Triple H reveals UFC was heavily reliant on Zhang Weili’s success to make China business move a success

In a recent interview, WWE executive Triple H (Paul Levesque) shared an interesting anecdote about a past conversation he had with UFC president Dana White. The conversation revealed just how heavily invested the UFC was in the success of Chinese star Zhang Weili in order for their new Performance Institute in China to take off.

Triple H recounted the exchange, stating it took place at a red carpet event after the UFC had just made “a massive investment” by opening the Performance Institute in China. “Dana had just come out and we were talking, and I said ‘Hey, congratulations on the China stuff,'” recalled Triple H.

White’s response highlighted how much was riding on Zhang Weili’s upcoming bout. According to Triple H, White said “I just have to get the Chinese girl to win on Saturday because they had a pay-per-view. He’s like, ‘If she wins, it’s awesome. If she doesn’t, like, I’m doomed.'”

This brief dialogue underscores the immense importance the UFC placed on having a successful Chinese star like Zhang Weili to help drive interest and credibility for their new facility in China. With a likely multi-million dollar investment, the pressure was on Weili to emerge victorious and validate the UFC’s expansion into the Chinese market.

While Zhang Weili has gone on to have an impressive UFC career since then, at that particular moment her success represented a potential make-or-break scenario for the UFC’s ambitious plans in China.

This is just one of those little anecdotes that contribute to UFC being Sports entertainment as opposed to a league like NBA or the NFL.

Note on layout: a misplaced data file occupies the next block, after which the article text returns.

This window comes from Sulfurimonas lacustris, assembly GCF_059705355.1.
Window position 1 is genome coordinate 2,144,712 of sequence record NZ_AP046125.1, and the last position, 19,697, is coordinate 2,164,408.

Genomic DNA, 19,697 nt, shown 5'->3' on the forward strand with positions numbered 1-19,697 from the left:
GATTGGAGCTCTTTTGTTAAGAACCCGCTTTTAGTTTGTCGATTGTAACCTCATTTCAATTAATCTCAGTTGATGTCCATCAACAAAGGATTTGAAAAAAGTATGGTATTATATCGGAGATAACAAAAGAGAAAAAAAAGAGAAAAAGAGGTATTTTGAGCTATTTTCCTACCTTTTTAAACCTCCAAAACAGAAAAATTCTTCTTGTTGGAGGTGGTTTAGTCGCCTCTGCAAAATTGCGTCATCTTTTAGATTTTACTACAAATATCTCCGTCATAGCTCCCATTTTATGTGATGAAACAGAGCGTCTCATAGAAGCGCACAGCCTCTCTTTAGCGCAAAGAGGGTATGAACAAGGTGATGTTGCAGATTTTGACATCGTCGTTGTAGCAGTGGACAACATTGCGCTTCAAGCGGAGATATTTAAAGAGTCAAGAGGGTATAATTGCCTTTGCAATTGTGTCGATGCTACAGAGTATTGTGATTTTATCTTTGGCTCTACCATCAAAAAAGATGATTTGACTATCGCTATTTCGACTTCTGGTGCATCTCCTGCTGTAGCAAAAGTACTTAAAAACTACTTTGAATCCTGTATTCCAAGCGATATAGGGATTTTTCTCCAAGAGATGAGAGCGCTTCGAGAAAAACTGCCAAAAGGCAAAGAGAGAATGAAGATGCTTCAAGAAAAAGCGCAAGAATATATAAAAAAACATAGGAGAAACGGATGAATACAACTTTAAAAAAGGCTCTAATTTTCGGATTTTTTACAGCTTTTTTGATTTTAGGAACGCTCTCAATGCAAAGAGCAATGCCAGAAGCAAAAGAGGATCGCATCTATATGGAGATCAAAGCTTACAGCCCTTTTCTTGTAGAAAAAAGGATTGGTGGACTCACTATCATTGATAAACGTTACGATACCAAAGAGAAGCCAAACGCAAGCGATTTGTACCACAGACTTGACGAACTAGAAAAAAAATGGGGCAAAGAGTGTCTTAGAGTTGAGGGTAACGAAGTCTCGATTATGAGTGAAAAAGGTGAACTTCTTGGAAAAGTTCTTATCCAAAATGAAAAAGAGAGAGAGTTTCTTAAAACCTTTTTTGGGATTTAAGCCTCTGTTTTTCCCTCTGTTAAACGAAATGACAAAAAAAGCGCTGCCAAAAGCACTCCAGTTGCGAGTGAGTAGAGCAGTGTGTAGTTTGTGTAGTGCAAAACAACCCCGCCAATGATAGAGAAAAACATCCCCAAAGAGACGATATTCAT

Zhang Weili would end up winning and defending her belt twice before back to back loses to Rose Namajunas.

The argument that the UFC  is more akin to sports entertainment rather than a traditional sport can be supported by several factors:

UFC events are meticulously planned to maximize entertainment for viewers. This involves matchmaking fighters for dramatic effect, promoting rivalries between athletes, and creating storylines to engage the audience.

UFC heavily invests in promotion and marketing, using tactics similar to those employed in professional wrestling and other forms of entertainment. This includes press conferences, media tours, and creating hype through social media.

While athleticism and skill are crucial in UFC, the emphasis is often placed on the ability to entertain rather than pure sporting prowess. Fighters are encouraged to be charismatic, engaging, and often adopt personas to appeal to fans.

UFC frequently collaborates with the entertainment industry, including appearances on talk shows, involvement in movies, and partnerships with celebrities. These collaborations blur the lines between sport and entertainment.

In some cases, UFC decisions and match outcomes have been criticized for favoring entertainment value over fairness or sporting integrity. This can include  matchmaking decisions designed to generate buzz rather than strictly adhere to ‘league ranking’.